And all for what? To ensure, presumably, that the rights of the tiny
number of people who speak the language fewer than half the number of
immigrants who come to this country each year are not trammelled. The
policy is mad:  it involves an inestimable expenditure of time and money
so that the romantic and flawed notion of a bilingual nation can be

    Ireland is not bilingual. We are an English-speaking nation, have been
from the moment we gained independence, and were for a century before.
Nothing O Cuirreain does will change that, and neither will anything in
the Official Languages Act. Far more serious, though, is that nothing in
the current policies will help preserve the language. If preservation had
been at the heart of government policy for the past 80 years, rather than
the moronic policy of indoctrination, then Irish could be in a far
healthier position today.

    The objective now must be to direct what resources we can afford at
helping it survive in those few pockets of the country where it still
flickers.  This can be done by abandoning the policies that have so
marginalised it for generations.  The Irish language has no place as a
compulsory subject on the school curriculum and should be dropped from
national primary schools. The absolute priority of the primary school
system should be to deliver literate and numerate children into the
secondary school system, something that we do not manage to achieve at the

    Irish should be an elective subject thereafter, attracting pupils who
want to learn the language to be taught by teachers who have a genuine
interest it.  With a reworked curriculum and a change in attitude and
teaching methods, those children would have a chance of leaving school
with a competence in and affection for it. The success of gaelscoileanna
and gaelcholaiste proves that when the language is chosen rather than
imposed, children respond.

    Irish language schools consistently perform well academically, are
staffed by enthusiasts, and attended by children whose parents, by making
a conscious educational choice, are more likely to provide a home
environment that encourages learning. Their success and popularity
demonstrate that Irish can be taught effectively under certain conditions,
and that it would be more likely to thrive than wither if it became a
subject of choice and not compulsion.

    The Irish language should have a cherished place in our history and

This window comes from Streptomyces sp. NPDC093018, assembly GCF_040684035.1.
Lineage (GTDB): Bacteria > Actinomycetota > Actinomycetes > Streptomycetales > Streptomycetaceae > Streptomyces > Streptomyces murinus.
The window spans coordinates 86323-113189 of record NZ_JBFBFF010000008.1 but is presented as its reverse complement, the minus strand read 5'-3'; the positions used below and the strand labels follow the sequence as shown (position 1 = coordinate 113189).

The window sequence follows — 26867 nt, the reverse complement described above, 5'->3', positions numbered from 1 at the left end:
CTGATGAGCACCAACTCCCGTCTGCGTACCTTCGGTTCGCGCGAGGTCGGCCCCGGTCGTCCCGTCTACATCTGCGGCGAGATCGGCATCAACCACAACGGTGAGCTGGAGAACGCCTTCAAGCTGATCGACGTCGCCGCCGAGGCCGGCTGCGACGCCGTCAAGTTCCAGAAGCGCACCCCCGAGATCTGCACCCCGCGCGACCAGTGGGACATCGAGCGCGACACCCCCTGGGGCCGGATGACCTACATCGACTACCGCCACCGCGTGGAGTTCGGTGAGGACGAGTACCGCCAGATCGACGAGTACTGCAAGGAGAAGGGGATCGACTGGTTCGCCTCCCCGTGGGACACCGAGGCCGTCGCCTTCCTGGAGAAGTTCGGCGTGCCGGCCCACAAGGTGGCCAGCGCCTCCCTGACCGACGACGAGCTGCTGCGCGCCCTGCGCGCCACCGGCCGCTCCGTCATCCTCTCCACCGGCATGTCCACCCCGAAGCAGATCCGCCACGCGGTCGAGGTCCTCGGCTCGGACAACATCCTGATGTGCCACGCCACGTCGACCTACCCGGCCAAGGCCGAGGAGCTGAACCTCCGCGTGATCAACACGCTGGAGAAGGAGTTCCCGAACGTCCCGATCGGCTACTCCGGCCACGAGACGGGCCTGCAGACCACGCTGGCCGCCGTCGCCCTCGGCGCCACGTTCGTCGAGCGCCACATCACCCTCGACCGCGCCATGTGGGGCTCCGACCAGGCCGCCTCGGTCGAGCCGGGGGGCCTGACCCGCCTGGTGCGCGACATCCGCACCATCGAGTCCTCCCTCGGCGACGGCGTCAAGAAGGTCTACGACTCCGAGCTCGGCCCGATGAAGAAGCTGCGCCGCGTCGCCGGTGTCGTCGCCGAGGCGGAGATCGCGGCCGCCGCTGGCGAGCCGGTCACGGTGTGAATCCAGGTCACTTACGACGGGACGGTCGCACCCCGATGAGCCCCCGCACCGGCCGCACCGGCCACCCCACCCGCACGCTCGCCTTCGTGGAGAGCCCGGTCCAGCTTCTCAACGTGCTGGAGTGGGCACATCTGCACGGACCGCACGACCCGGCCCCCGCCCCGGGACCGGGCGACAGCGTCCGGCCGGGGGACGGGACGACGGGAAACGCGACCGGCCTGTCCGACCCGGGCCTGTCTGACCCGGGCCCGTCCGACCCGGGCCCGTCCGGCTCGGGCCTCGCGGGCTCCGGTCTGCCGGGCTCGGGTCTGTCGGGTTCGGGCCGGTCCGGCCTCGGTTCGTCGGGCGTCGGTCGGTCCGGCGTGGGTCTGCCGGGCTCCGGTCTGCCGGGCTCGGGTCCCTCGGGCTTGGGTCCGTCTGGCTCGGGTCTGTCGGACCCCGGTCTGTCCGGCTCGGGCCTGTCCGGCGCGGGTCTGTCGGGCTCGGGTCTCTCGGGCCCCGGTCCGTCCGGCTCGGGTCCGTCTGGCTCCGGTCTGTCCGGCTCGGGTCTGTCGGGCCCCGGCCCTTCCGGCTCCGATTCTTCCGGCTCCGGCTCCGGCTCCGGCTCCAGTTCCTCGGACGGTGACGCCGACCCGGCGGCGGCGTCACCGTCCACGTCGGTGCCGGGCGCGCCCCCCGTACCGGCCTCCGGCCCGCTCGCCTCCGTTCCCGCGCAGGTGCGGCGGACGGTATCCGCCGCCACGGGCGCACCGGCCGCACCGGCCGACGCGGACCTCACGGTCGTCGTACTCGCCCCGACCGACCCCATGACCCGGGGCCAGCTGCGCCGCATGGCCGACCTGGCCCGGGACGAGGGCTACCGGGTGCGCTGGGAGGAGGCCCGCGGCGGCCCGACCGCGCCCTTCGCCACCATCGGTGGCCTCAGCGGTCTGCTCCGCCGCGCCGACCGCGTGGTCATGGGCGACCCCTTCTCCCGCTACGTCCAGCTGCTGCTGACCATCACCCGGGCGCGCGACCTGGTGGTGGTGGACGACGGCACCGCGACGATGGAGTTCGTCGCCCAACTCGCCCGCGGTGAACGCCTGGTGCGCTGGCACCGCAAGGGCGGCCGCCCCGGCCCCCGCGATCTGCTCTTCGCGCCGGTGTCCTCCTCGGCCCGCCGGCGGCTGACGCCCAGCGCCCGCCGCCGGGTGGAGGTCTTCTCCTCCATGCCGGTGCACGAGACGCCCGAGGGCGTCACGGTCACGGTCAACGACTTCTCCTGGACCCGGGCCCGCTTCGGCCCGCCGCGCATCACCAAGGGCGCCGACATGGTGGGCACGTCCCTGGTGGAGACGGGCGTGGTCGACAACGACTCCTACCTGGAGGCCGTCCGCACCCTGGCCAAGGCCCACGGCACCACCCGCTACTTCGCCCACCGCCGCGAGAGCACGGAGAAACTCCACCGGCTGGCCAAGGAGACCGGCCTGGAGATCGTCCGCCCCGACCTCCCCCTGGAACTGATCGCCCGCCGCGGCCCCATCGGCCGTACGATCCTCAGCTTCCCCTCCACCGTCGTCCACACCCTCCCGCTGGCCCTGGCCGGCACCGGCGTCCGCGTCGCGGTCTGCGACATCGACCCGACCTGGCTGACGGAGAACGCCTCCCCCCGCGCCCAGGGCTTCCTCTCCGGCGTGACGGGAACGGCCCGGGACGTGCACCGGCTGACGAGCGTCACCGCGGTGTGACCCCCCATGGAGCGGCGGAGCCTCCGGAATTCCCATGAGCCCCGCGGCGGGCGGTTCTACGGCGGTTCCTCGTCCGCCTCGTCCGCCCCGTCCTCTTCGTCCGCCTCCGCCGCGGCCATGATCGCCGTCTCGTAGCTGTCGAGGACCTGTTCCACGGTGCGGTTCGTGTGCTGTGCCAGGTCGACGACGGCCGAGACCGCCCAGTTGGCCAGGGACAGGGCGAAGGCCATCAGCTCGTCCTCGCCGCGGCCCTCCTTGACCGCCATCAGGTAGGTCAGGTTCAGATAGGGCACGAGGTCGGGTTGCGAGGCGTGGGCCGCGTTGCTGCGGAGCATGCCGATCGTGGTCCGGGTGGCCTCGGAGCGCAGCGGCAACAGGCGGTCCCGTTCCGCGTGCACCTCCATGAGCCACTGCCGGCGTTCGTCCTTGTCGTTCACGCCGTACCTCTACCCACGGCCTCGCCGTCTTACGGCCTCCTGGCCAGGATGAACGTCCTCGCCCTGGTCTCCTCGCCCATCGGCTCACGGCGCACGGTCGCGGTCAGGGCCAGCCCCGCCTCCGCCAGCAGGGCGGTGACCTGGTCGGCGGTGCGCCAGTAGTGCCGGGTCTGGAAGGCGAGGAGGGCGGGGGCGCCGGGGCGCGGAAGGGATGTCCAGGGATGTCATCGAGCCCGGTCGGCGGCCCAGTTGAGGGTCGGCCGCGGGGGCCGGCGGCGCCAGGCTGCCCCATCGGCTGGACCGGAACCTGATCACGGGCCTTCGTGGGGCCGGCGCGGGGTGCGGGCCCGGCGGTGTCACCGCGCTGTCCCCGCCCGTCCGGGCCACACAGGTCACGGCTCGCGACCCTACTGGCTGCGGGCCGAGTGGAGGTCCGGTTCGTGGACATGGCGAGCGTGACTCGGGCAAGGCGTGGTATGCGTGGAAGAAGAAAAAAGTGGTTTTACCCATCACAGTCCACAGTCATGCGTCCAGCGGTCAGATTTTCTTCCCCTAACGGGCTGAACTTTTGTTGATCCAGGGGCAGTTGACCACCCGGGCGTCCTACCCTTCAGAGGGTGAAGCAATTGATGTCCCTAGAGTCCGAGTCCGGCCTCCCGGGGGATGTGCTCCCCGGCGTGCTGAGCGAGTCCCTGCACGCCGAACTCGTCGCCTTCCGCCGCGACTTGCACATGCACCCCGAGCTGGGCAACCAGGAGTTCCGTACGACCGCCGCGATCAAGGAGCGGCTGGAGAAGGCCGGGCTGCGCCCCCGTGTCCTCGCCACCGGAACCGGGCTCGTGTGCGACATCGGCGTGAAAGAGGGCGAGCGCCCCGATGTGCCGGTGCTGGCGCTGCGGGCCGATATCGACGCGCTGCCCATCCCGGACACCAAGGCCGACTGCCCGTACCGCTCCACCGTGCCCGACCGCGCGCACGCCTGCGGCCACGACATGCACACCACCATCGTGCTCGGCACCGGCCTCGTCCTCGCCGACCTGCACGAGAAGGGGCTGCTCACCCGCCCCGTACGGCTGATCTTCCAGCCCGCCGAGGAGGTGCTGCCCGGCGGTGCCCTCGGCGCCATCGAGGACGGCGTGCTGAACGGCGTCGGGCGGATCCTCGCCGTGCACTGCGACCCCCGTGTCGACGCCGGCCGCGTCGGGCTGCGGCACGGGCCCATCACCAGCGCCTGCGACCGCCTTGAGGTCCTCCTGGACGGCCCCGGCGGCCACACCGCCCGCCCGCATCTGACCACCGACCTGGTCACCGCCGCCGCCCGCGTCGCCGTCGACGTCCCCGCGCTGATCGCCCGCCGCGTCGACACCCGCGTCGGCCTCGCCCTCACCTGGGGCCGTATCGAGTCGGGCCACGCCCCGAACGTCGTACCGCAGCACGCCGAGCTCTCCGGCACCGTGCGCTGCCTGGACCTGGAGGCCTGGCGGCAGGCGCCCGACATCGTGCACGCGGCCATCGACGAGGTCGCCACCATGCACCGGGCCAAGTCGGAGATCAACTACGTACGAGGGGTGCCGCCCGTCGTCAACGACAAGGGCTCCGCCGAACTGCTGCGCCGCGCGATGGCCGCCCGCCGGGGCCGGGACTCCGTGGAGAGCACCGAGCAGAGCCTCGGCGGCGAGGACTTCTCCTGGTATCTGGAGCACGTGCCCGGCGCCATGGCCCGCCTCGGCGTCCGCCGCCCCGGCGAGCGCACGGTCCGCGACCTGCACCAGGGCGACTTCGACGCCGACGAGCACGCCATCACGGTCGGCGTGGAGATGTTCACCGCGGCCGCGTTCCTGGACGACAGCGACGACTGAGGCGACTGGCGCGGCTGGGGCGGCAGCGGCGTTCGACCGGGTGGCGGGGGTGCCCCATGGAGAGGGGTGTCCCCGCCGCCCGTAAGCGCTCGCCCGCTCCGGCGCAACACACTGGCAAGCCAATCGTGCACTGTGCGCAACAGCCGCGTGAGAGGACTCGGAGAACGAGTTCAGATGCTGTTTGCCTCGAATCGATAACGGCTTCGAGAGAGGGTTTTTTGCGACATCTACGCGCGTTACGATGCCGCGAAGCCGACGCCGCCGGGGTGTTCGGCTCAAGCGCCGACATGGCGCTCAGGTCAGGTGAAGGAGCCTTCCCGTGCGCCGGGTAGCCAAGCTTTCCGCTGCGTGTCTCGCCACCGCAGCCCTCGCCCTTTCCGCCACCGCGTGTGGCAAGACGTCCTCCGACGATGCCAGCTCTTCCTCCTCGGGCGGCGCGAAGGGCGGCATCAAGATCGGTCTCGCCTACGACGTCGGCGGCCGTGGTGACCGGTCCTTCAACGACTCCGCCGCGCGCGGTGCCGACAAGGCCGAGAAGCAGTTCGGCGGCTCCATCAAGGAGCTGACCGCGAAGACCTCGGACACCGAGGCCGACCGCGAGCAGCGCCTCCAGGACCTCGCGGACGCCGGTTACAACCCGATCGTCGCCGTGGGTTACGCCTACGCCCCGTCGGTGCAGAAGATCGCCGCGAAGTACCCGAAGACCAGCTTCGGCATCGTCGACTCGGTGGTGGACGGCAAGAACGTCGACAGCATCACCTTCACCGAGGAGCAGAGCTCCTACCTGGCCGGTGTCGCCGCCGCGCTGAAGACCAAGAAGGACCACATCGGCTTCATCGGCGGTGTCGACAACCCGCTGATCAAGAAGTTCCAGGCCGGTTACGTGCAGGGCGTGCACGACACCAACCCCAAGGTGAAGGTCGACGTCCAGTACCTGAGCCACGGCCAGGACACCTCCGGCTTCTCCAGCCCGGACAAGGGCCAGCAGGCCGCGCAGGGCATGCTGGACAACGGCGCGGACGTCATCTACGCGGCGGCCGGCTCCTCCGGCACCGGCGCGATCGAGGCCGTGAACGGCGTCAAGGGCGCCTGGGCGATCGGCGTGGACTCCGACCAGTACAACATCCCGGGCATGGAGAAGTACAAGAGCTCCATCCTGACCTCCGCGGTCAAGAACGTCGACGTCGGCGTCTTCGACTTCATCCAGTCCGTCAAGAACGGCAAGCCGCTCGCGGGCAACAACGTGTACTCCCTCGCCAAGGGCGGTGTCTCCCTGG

there is a responsibility on each generation to ensure that it survives
until the next, but that responsibility requires a firm grasp of reality.
Irish is not, and never will be, the first official language of this state
in anything but name. It is not a living language in more than a few
thousand homes across the country. To say that is not to deny its
validity, or to denigrate its existence, but simply to state a fact.

    Its steady demise is sad, but it has been driven to extinction by a
combination of misguided policies and a political colonisation of the
language that has alienated more than it has engaged. The language, once
as much part of the fabric of Ulster Protestants as Ulster Catholics, has
been used to create cultural divisions where none existed and is still
used by some as a symbol of divisiveness and cultural purity, rather than
as a language with a rich and varied heritage.  Those who have used it for
their own narrow political ends have hastened its fall, just as those who
decreed that it be forced down the throat of every schoolboy and girl
ensured that it would be loathed, not loved.

    It is time to remove Irish as the first official language, to abandon
the wasted hours of compulsory learning and the silly attempts to ensure
that everything in this small country must be produced in duplicate, let
alone the even sillier campaign to have Irish nominated as an official
European language.  If Irish is to survive, then it must be freed from the
albatross of compulsion; it must be cherished, not imposed. Money is not
the issue: far more important is that we move away from policies founded
in delusion and often repugnant notions of cultural purity. Only then can
we structure sensible life-support for a language that is an important
part of Irelands multi-faceted culture, but which has been crushed by the
weight of a failed ideology.